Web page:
about the moon..

Studio news/blog

I’ve recently finished reading the book “Elephantoms” By Lyall Watson and found a beautiful story inside; and since it is the time of the “Supermoon” (read more here) I thought I’ll share it with you:

“The moon is not to be laughed at.  In Khoisan folklore, the moon is alive and never dies.  It grows large and disappears, but is always born again, coming back small in a matter of days.  Unlike the Sun, which never changes and is unapproachable, we can talk to the moon and ask for anything.  Children, rain, luck in the hunt.  And the moon answers, sending a moth in reply, carrying good news if it comes to the fire.

But don’t mention the hare.

Once, it is said, the moon ordered a fleet hare to carry a message to send to the people.  The news that we like the moon itself would never die, but rise again.

Such tidings were too important to entrust to a moth, so the moon ordered a fleet hare to carry the message.  He did, but having such a short attention span, he got it all turned about in his head.  He said that people who die would never rise again.  They were completely finished forever….and so was the hare.

Hare today...gone tomorrow

Hare today…gone tomorrow (private collection)

When the moon discovered his mistake, it heated a stone in the fire of the Sun, held the hare down and burnt his mouth, leaving a permanent scar and split upper lip.  And condemned it to dance madly whenever the moon was full in the sky.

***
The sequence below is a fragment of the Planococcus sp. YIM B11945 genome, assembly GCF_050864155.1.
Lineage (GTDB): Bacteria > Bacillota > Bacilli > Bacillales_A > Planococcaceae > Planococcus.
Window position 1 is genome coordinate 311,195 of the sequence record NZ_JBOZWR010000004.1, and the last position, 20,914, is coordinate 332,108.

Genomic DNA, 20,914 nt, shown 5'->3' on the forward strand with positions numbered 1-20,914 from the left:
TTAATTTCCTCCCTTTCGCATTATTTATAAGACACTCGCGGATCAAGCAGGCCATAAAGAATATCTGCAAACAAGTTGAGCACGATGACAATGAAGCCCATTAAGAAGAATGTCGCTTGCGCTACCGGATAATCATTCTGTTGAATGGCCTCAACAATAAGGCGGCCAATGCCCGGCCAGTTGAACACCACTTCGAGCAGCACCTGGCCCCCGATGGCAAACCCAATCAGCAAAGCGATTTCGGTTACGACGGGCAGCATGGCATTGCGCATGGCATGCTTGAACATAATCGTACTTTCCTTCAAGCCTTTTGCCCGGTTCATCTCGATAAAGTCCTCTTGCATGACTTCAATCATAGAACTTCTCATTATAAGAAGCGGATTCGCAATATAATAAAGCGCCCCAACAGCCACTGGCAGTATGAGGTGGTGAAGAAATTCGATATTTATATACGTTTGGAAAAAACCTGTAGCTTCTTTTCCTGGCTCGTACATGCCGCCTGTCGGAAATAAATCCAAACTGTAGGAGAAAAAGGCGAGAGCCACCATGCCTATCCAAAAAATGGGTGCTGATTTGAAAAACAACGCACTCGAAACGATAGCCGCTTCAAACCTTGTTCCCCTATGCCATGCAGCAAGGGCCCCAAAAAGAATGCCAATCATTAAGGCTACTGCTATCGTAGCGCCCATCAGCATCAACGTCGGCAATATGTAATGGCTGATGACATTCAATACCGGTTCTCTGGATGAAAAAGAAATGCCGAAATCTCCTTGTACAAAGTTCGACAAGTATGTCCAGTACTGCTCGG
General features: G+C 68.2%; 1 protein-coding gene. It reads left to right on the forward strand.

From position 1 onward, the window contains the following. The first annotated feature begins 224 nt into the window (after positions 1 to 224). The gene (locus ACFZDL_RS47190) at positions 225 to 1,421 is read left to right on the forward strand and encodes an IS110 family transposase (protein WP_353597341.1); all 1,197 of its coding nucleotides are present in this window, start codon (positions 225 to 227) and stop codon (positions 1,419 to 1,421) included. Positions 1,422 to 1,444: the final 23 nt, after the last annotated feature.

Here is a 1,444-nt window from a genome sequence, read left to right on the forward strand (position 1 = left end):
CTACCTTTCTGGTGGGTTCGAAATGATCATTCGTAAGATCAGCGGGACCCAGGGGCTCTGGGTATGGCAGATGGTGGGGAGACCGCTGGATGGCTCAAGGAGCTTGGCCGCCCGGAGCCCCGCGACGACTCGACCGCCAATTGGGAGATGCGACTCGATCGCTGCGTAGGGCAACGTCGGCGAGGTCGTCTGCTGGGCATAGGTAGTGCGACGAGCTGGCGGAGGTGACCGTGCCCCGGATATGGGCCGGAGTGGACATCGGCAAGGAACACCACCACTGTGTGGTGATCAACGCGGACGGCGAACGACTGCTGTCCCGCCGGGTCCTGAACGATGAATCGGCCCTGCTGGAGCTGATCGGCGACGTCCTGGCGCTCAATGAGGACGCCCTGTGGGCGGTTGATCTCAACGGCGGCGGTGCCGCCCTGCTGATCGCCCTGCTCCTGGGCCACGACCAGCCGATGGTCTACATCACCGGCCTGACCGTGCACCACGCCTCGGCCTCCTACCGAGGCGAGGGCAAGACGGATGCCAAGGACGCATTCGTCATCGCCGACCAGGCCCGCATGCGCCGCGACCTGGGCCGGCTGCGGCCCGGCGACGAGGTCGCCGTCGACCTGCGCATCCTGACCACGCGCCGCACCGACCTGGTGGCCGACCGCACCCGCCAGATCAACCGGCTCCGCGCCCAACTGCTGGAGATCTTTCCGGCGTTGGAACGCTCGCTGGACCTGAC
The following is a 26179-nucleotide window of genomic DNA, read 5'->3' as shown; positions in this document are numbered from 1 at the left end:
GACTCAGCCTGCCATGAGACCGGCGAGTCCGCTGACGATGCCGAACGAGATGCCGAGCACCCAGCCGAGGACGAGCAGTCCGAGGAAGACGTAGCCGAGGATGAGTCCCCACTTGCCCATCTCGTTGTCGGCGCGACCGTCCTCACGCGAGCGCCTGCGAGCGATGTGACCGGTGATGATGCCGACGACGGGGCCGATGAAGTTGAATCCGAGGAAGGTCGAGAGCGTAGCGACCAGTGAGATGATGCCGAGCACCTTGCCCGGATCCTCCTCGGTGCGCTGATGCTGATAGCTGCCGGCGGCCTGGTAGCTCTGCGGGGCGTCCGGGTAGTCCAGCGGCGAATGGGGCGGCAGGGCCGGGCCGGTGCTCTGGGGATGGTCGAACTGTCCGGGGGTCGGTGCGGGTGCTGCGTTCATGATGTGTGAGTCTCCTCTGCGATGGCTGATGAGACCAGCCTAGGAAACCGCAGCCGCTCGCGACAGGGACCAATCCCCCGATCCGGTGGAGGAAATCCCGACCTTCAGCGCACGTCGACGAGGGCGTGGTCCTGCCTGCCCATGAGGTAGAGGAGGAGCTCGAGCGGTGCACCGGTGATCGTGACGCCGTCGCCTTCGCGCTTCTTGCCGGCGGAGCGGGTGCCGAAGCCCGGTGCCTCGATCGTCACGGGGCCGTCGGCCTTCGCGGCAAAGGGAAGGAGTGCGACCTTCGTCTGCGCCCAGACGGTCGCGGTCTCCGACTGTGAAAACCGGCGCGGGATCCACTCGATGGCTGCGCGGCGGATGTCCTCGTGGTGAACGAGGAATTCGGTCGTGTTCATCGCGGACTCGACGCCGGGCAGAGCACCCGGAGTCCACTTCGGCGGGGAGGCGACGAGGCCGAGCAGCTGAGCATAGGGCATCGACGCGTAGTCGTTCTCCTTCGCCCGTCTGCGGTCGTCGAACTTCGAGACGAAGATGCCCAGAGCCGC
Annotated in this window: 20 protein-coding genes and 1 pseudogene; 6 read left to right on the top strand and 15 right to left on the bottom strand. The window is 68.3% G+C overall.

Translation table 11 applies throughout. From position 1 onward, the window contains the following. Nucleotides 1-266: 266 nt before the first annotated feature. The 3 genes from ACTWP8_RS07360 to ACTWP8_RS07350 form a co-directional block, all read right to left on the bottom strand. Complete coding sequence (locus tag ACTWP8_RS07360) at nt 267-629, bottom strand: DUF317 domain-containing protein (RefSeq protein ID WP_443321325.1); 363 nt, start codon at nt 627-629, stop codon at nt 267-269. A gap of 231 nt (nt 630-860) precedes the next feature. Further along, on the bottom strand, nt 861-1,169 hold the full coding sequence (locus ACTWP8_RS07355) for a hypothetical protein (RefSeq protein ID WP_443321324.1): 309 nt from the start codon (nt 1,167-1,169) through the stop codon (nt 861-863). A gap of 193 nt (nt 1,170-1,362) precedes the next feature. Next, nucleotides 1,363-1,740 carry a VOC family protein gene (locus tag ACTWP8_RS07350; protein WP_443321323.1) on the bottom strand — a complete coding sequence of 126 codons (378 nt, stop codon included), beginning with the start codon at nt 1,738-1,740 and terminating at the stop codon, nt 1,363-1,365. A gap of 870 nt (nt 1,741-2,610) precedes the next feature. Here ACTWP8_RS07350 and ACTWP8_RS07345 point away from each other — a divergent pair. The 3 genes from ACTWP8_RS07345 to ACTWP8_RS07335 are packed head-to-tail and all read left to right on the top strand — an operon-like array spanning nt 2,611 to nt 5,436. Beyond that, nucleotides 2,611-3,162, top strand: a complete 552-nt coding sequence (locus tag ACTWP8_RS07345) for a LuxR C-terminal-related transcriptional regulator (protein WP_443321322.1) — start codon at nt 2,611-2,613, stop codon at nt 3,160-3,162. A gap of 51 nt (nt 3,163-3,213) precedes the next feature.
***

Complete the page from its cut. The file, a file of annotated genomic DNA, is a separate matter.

Which is why those who know also greet the full moon, making it welcome, shouting praise for blessings granted, dancing well in the hope that it might send the good news again, in safer hands.  A porcupine perhaps.’

p70 Elephantoms – Lyall Watson




7 thoughts on “about the moon..

  1. I read this book a while ago. Our little library received a new stock of books and it was amongst it. Lucky me to have found it. The(white) librarian doesn’t bother about her ABC’s. I don’t remember this particular story. At the time of reading, he was discussing the Knysna Forest now apparently devoid of the elephants it was famous for. I couldn’t help but wonder whether he read Dalene Matthee’s book(s) – Fiela se Kind was it? I checked, he didn’t mention it anywhere.

    1. Hi Petru, I found this quote on page 70 in the copy of Elephantoms which I also found in our library 😉 The part where he described his relationship with Delilah at the Johannesburg Zoo made me so sad. I also cannot help but wonder if the Forestry department at Knysna are making an effort to look after the remaining Elephants- if there are any(?!). As far as I can see was Elephantoms published in 2003, and the books: Fiela se Kind and especially Kringe in die bos by Dalene Matthee was published in the 80’s- so surely Lyall Watson must have come across her books while doing his research- wonder why he doesn’t mention her?

      1. Of course! Kringe in die Bos! I’ve heard, read somewhere, there may be one or two left, maybe even on the TV programme 50/50 when I still watched TV, probably about ten years ago! I was rather peeved that he didn’t give her a nod, I can’t imagine he didn’t know about her.I was pleased to have read the book though, he has a lovely writing style. I still speak to my spinach, thanking it for feeding me, then in the pot it goes, because of Supernature, the one that made him famous! I just became aware of the Supermoon. Being a bit remote, I plan on being in a favourite spot where one can have an almost 360 degree view and watch the madame do her thing. I plan a little experiment – want to drink litres of water today and tomorrow and see if I go funny? 🙂

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